This design makes it very easy to find the next appointment from some variable start date programmatically.   All you have to do is 

    SELECT Min(StartTime)
    FROM Calendar
    WHERE AppointmentId Is NULL 
      AND StartTime >= @StartTime

    If you want to find the next X hours open slot, you'll need to write a CTE.

    If you are asking how to handle this with your current design then we'll need details on the table schema with sample data.

    Friday, October 26, 2018 8:04 PM
  • User1122355199 posted

    Thanks for the response.  My current design utilizes the two tables you suggested, however, rather than preloading the appointment table with available appointments, I adopted the approach of the table storing only appointments made.  Part of the reason for this is that the appointments are variable in length, opening and closing dates are seasonal and subject to change, and the number of service providers varies daily.  I think DayPilot and some of the other open source solutions use the approach you are suggesting.  My thinking was that formatting a schedule in advance did not provide sufficient fluidity.  So for example, one table holds the opening and closing time for Mondays in October of 8:30 am to 5:00 pm.  Tuesday in October is from 11:00 am to 9:00 pm.  Appointments can be anywhere from 10 minutes to 45 minutes.  So I took the approach of the appointments table only storing appointments made rather than storing all available appointments.

    Friday, October 26, 2018 8:34 PM
  • User475983607 posted

    Thanks for the response.  My current design utilizes the two tables you suggested, however, rather than preloading the appointment table with available appointments, I adopted the approach of the table storing only appointments made.  Part of the reason for this is that the appointments are variable in length, opening and closing dates are seasonal and subject to change, and the number of service providers varies daily.  I think DayPilot and some of the other open source solutions use the approach you are suggesting.  My thinking was that formatting a schedule in advance did not provide sufficient fluidity.  So for example, one table holds the opening and closing time for Mondays in October of 8:30 am to 5:00 pm.  Tuesday in October is from 11:00 am to 9:00 pm.  Appointments can be anywhere from 10 minutes to 45 minutes.  So I took the approach of the appointments table only storing appointments made rather than storing all available appointments.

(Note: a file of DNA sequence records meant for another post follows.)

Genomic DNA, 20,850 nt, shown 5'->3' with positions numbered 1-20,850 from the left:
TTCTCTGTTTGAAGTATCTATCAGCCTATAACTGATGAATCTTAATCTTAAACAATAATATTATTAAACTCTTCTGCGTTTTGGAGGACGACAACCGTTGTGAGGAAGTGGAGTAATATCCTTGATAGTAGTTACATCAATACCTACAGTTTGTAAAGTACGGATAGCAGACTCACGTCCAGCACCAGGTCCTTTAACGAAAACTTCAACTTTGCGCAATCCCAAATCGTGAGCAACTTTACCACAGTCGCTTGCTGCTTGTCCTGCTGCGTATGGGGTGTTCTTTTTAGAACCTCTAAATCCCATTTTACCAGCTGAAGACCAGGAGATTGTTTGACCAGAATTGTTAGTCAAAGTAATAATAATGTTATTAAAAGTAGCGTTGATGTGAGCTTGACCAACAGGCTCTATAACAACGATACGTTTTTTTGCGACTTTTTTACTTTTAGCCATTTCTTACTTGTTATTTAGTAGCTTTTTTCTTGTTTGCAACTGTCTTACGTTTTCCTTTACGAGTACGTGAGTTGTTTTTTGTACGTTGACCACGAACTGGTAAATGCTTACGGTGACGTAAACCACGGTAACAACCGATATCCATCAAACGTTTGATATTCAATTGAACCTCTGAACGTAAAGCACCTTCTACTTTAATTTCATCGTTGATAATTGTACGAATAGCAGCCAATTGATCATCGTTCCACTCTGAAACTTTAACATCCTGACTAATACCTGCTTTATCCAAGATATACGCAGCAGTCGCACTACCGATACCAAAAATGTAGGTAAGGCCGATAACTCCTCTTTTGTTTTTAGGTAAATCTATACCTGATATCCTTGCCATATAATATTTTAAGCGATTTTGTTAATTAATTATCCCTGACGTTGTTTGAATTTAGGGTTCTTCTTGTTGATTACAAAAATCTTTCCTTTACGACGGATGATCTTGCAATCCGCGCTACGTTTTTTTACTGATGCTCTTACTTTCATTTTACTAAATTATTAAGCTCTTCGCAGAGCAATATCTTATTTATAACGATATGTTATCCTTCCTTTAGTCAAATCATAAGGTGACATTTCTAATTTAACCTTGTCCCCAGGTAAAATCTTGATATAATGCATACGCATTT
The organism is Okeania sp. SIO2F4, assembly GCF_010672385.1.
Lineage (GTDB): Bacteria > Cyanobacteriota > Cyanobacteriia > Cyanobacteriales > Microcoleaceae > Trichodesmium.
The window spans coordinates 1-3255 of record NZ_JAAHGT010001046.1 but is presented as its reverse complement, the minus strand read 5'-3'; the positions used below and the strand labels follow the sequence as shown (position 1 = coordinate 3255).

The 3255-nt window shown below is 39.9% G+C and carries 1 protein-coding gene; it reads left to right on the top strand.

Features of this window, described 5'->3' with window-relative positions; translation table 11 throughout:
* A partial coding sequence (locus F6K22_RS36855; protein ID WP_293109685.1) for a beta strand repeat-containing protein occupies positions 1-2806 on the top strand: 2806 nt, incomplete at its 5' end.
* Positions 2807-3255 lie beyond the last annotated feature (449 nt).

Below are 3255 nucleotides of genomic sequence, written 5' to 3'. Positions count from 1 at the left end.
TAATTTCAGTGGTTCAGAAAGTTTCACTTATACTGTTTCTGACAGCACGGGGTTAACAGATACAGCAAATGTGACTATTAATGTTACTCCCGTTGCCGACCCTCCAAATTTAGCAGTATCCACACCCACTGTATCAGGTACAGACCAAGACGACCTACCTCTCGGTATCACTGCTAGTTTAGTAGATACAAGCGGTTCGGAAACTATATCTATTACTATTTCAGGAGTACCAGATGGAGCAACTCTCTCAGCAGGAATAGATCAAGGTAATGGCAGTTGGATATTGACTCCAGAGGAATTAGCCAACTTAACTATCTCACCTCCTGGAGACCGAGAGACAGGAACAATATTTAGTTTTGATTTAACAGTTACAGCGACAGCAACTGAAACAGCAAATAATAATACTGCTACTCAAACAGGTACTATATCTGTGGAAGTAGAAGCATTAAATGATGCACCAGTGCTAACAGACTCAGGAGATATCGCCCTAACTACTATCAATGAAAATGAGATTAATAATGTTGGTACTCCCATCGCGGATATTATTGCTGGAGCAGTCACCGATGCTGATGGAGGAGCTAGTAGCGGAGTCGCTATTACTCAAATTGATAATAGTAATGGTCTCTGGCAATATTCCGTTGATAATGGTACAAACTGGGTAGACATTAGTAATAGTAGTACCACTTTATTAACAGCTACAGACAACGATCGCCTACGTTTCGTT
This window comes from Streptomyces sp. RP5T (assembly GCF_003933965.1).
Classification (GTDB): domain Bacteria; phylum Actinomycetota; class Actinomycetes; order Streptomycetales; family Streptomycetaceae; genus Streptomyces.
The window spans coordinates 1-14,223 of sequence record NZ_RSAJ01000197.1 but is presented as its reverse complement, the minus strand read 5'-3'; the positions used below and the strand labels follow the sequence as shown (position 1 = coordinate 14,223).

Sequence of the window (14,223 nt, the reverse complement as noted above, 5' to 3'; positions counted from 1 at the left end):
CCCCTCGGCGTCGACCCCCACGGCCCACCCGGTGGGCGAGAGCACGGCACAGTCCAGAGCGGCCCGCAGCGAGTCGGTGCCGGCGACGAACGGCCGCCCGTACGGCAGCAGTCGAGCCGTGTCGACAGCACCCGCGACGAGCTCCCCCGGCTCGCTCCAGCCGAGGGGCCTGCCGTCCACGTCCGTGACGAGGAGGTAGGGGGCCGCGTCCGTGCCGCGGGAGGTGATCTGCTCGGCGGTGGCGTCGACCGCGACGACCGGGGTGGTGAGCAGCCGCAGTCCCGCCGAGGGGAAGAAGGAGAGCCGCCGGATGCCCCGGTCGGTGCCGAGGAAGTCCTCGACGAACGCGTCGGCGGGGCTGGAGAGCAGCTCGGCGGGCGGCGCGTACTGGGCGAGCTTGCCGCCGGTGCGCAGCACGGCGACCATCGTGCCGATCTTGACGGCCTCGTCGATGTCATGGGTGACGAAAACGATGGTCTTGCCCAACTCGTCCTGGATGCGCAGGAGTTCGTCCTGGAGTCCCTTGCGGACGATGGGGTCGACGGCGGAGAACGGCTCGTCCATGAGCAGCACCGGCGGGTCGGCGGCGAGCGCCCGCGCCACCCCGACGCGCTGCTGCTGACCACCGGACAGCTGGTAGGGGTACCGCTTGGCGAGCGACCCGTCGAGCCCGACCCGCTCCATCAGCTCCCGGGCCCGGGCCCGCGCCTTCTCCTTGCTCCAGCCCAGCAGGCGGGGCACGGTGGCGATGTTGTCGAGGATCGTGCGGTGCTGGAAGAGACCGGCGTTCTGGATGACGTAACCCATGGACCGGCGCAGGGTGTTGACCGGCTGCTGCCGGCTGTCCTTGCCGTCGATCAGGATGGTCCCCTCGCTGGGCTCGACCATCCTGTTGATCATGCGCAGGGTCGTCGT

Again, we need the table layout and sample data.  Otherwise, we're just guessing. 

    If the design has a table with start and end dates then you need to subtract the start date form the end date of the previous record.  You can do this is SQL or in C#.  If you do this in C# I would populate an array or multi dimensional array depending on what you feel is easiest.  Then subtract one index from the other.  Any positive values is a gap in time.  Essentially, you are crafting the calendar on the fly.

    Friday, October 26, 2018 9:50 PM
  • User1122355199 posted

    Thanks for the response.  Here is a sample of the appointment data:

    ApptDateTime		ApptType
    2018-10-29 08:50:00.000	WC                                                
    2018-10-29 09:20:00.000	FU                                                
    2018-10-29 09:40:00.000	FU                                                
    2018-10-29 10:00:00.000	FU                                                
    2018-10-29 10:20:00.000	WC                                                
    2018-10-29 10:50:00.000	WC                                                
    2018-10-29 11:20:00.000	FU                                                
    2018-10-29 11:40:00.000	WC                                                
    2018-10-29 14:20:00.000	FU                                                
    2018-10-29 15:20:00.000	WC                                                
    2018-10-29 15:40:00.000	WC                                                
    2018-10-29 16:00:00.000	FU             

    This can be converted through C# to:

    ApptDateTime		ApptEnd			ApptType
    2018-10-29 08:50:00.000	2018-10-29 09:10:00.000	WC                                                
    2018-10-29 09:20:00.000	2018-10-29 09:30:00.000	FU                                                
    2018-10-29 09:40:00.000	2018-10-29 09:50:00.000	FU                                                
    2018-10-29 10:00:00.000	2018-10-29 10:10:00.000	FU                                                
    2018-10-29 10:20:00.000	2018-10-29 10:40:00.000	WC                                                
    2018-10-29 10:50:00.000	2018-10-29 11:10:00.000	WC